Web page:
How Is Cubital Tunnel Release Surgery Performed?

Surgery for cubital tunnel release is the last resort when it comes to treating nerve compression. If the condition fails to improve with non-surgical treatments or if it causes persistent pain and numbness, the patient is most likely a good candidate for cubital tunnel release surgery. The most notable benefit of surgery is that if the ulnar nerve is compressed, the procedure will relieve the pressure. If the patient experiences some of these symptoms, they may be recommended surgery:

  • a persistent and intermittent tingling and numbness in the fingers
  • a grip in the affected hand
  • a sense of “falling asleep” of the fingers
  • muscle weakness and impaired muscle function in the fingers
  • difficulty controlling fingers for various tasks
  • tenderness and pain in the elbow joint
  • sensitivity to cold temperatures

After the patient receives anesthesia, the orthopedic surgeon makes a small incision behind the elbow to access the ulnar nerve passing through the bony pathway known as the cubital tunnel. Subsequently, medical instruments known as retractors are used to draw back superficial nerves from the ulnar nerve. The surgeon then inserts the endoscope to assess the condition of the ulnar nerve. The camera of the endoscope permanently offers clear, detailed images from the inside of the elbow joint on a monitor so that the surgeon and the medical team can see what is going on and what they need to repair.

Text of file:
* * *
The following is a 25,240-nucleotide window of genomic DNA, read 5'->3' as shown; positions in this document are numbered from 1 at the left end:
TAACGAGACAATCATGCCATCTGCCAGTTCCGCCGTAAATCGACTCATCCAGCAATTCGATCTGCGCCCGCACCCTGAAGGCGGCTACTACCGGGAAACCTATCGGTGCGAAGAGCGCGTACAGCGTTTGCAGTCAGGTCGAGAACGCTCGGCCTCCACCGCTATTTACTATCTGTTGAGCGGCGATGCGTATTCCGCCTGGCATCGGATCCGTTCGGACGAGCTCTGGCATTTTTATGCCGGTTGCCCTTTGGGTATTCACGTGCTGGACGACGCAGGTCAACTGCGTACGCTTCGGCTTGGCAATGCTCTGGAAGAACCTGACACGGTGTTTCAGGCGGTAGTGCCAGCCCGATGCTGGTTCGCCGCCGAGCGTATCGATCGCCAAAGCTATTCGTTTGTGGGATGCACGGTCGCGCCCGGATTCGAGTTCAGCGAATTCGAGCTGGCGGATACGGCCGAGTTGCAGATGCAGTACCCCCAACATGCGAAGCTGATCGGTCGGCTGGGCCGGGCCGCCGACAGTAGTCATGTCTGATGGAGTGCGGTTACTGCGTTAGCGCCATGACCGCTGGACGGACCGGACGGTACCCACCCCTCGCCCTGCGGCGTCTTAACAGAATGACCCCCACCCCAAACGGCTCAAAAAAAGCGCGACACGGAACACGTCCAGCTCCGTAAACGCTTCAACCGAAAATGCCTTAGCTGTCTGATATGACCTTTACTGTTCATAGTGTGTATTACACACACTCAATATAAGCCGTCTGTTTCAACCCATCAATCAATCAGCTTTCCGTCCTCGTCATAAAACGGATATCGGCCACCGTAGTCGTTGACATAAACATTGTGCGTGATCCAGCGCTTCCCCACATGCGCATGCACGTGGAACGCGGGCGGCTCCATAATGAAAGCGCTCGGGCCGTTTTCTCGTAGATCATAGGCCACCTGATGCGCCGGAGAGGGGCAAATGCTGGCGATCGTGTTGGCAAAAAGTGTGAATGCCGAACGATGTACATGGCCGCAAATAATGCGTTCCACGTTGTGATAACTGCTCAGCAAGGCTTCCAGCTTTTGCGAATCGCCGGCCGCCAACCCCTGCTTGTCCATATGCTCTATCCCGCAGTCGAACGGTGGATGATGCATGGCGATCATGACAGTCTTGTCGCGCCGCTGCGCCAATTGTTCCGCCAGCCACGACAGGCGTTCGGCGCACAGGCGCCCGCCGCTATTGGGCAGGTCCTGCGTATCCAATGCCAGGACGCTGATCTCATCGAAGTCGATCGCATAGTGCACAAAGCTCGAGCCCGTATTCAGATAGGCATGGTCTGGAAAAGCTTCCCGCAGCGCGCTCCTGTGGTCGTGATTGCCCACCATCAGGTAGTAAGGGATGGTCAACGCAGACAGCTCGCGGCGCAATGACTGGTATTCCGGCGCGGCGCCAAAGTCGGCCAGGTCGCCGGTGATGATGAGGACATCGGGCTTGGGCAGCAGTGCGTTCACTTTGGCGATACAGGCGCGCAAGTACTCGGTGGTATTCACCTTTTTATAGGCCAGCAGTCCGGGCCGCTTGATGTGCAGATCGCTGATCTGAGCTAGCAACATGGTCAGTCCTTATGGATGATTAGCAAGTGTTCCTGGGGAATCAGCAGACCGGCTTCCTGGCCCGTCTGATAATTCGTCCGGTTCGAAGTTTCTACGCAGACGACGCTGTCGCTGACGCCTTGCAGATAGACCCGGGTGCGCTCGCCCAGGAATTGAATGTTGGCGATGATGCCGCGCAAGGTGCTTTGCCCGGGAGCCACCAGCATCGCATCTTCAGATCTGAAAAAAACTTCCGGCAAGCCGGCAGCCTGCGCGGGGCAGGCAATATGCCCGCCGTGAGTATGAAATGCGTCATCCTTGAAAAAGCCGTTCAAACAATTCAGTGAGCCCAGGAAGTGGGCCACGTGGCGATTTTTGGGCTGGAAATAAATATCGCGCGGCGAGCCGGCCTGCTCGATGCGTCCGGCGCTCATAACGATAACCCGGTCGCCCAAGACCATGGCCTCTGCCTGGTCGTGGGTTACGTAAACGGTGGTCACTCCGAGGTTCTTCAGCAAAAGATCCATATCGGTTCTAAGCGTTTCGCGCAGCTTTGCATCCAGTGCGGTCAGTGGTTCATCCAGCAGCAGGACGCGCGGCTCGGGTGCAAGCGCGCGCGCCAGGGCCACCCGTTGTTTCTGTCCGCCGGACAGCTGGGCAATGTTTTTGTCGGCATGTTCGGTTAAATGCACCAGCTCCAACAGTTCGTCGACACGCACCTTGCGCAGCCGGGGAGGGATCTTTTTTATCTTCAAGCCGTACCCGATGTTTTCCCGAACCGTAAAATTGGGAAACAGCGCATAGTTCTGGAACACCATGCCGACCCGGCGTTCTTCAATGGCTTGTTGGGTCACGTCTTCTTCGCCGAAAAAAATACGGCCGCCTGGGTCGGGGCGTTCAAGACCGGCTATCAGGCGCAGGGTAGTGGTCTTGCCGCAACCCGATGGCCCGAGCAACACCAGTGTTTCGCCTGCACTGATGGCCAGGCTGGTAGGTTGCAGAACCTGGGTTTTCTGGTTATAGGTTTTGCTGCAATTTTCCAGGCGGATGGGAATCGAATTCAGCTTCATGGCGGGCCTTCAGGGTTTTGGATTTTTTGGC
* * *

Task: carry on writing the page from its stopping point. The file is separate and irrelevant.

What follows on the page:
Finally, the surgeon inserts miniature surgical instruments through the endoscope and divides the roof of the cubital tunnel to relieve pressure on the nerve. After decompression, they manipulate the elbow in various directions to evaluate the stability of the ulnar nerve. Once the procedure is finalized, the soft tissue and skin are closed with sutures, and a sterile dressing is applied over the incision.